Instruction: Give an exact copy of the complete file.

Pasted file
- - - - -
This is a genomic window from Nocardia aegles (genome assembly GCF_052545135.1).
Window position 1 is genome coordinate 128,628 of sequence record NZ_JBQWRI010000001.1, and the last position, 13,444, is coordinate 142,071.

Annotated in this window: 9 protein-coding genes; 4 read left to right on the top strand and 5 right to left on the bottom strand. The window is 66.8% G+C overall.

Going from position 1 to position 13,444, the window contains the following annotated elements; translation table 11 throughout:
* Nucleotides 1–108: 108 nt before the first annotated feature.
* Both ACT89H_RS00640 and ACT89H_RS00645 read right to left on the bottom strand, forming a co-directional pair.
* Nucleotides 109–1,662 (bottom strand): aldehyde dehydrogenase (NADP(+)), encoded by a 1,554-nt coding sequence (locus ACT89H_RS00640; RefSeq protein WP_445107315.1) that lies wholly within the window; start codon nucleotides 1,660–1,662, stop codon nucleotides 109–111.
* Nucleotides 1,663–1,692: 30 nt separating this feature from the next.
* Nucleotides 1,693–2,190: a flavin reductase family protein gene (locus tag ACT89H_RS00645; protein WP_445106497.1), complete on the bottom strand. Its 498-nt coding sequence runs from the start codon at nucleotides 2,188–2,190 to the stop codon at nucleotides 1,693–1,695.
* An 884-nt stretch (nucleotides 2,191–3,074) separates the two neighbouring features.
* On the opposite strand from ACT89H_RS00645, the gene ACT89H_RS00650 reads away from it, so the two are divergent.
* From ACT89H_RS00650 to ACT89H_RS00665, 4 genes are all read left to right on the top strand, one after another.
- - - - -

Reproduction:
This is a genomic window from Nocardia aegles (genome assembly GCF_052545135.1).
Window position 1 is genome coordinate 128,628 of sequence record NZ_JBQWRI010000001.1, and the last position, 13,444, is coordinate 142,071.

Annotated in this window: 9 protein-coding genes; 4 read left to right on the top strand and 5 right to left on the bottom strand. The window is 66.8% G+C overall.

Going from position 1 to position 13,444, the window contains the following annotated elements; translation table 11 throughout:
* Nucleotides 1–108: 108 nt before the first annotated feature.
* Both ACT89H_RS00640 and ACT89H_RS00645 read right to left on the bottom strand, forming a co-directional pair.
* Nucleotides 109–1,662 (bottom strand): aldehyde dehydrogenase (NADP(+)), encoded by a 1,554-nt coding sequence (locus ACT89H_RS00640; RefSeq protein WP_445107315.1) that lies wholly within the window; start codon nucleotides 1,660–1,662, stop codon nucleotides 109–111.
* Nucleotides 1,663–1,692: 30 nt separating this feature from the next.
* Nucleotides 1,693–2,190: a flavin reductase family protein gene (locus tag ACT89H_RS00645; protein WP_445106497.1), complete on the bottom strand. Its 498-nt coding sequence runs from the start codon at nucleotides 2,188–2,190 to the stop codon at nucleotides 1,693–1,695.
* An 884-nt stretch (nucleotides 2,191–3,074) separates the two neighbouring features.
* On the opposite strand from ACT89H_RS00645, the gene ACT89H_RS00650 reads away from it, so the two are divergent.
* From ACT89H_RS00650 to ACT89H_RS00665, 4 genes are all read left to right on the top strand, one after another.